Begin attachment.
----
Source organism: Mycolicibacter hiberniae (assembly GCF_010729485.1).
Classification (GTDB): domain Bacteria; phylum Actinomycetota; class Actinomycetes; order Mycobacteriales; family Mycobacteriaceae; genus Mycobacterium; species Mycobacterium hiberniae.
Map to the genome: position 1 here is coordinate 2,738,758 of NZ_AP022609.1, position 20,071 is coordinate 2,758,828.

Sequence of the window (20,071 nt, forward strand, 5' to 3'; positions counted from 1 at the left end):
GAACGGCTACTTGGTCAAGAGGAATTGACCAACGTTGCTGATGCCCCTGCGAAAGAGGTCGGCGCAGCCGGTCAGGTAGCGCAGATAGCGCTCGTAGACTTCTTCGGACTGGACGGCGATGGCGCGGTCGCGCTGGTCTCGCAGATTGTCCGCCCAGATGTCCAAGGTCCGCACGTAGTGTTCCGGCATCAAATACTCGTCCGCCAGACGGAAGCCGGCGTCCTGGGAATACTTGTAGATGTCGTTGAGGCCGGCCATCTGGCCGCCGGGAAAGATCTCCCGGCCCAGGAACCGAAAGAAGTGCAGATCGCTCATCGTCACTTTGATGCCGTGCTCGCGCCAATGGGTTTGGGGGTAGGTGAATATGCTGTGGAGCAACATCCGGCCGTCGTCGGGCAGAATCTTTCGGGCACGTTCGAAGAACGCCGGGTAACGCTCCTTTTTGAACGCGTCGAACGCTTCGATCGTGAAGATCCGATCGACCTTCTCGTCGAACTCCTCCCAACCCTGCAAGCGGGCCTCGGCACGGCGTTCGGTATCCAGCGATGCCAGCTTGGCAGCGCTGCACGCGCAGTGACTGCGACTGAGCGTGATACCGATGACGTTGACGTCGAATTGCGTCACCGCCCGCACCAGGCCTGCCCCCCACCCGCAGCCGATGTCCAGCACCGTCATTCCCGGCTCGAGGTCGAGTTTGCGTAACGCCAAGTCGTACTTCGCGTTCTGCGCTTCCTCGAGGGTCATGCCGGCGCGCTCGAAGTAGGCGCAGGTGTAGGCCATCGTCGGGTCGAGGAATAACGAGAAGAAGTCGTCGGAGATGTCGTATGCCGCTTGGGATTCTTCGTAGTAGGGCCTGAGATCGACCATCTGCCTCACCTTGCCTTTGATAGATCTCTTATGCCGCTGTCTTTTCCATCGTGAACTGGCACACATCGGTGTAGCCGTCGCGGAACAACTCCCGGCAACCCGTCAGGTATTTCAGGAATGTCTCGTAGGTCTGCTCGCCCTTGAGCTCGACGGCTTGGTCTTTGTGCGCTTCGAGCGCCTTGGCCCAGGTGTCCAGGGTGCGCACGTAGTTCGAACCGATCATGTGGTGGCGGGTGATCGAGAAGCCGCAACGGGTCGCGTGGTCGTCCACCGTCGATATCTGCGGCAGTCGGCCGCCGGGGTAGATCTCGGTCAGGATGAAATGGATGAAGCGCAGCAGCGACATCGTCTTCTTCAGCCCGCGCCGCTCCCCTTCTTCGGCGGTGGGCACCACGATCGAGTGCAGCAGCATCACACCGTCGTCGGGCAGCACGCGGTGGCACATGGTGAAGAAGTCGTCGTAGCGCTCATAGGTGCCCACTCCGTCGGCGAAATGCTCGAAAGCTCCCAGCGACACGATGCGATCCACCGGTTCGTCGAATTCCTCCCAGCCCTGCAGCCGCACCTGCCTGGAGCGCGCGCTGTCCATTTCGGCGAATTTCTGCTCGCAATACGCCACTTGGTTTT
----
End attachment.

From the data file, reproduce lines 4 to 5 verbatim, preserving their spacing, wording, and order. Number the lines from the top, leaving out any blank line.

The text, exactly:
Sequence of the window (20,071 nt, forward strand, 5' to 3'; positions counted from 1 at the left end):
GAACGGCTACTTGGTCAAGAGGAATTGACCAACGTTGCTGATGCCCCTGCGAAAGAGGTCGGCGCAGCCGGTCAGGTAGCGCAGATAGCGCTCGTAGACTTCTTCGGACTGGACGGCGATGGCGCGGTCGCGCTGGTCTCGCAGATTGTCCGCCCAGATGTCCAAGGTCCGCACGTAGTGTTCCGGCATCAAATACTCGTCCGCCAGACGGAAGCCGGCGTCCTGGGAATACTTGTAGATGTCGTTGAGGCCGGCCATCTGGCCGCCGGGAAAGATCTCCCGGCCCAGGAACCGAAAGAAGTGCAGATCGCTCATCGTCACTTTGATGCCGTGCTCGCGCCAATGGGTTTGGGGGTAGGTGAATATGCTGTGGAGCAACATCCGGCCGTCGTCGGGCAGAATCTTTCGGGCACGTTCGAAGAACGCCGGGTAACGCTCCTTTTTGAACGCGTCGAACGCTTCGATCGTGAAGATCCGATCGACCTTCTCGTCGAACTCCTCCCAACCCTGCAAGCGGGCCTCGGCACGGCGTTCGGTATCCAGCGATGCCAGCTTGGCAGCGCTGCACGCGCAGTGACTGCGACTGAGCGTGATACCGATGACGTTGACGTCGAATTGCGTCACCGCCCGCACCAGGCCTGCCCCCCACCCGCAGCCGATGTCCAGCACCGTCATTCCCGGCTCGAGGTCGAGTTTGCGTAACGCCAAGTCGTACTTCGCGTTCTGCGCTTCCTCGAGGGTCATGCCGGCGCGCTCGAAGTAGGCGCAGGTGTAGGCCATCGTCGGGTCGAGGAATAACGAGAAGAAGTCGTCGGAGATGTCGTATGCCGCTTGGGATTCTTCGTAGTAGGGCCTGAGATCGACCATCTGCCTCACCTTGCCTTTGATAGATCTCTTATGCCGCTGTCTTTTCCATCGTGAACTGGCACACATCGGTGTAGCCGTCGCGGAACAACTCCCGGCAACCCGTCAGGTATTTCAGGAATGTCTCGTAGGTCTGCTCGCCCTTGAGCTCGACGGCTTGGTCTTTGTGCGCTTCGAGCGCCTTGGCCCAGGTGTCCAGGGTGCGCACGTAGTTCGAACCGATCATGTGGTGGCGGGTGATCGAGAAGCCGCAACGGGTCGCGTGGTCGTCCACCGTCGATATCTGCGGCAGTCGGCCGCCGGGGTAGATCTCGGTCAGGATGAAATGGATGAAGCGCAGCAGCGACATCGTCTTCTTCAGCCCGCGCCGCTCCCCTTCTTCGGCGGTGGGCACCACGATCGAGTGCAGCAGCATCACACCGTCGTCGGGCAGCACGCGGTGGCACATGGTGAAGAAGTCGTCGTAGCGCTCATAGGTGCCCACTCCGTCGGCGAAATGCTCGAAAGCTCCCAGCGACACGATGCGATCCACCGGTTCGTCGAATTCCTCCCAGCCCTGCAGCCGCACCTGCCTGGAGCGCGCGCTGTCCATTTCGGCGAATTTCTGCTCGCAATACGCCACTTGGTTTT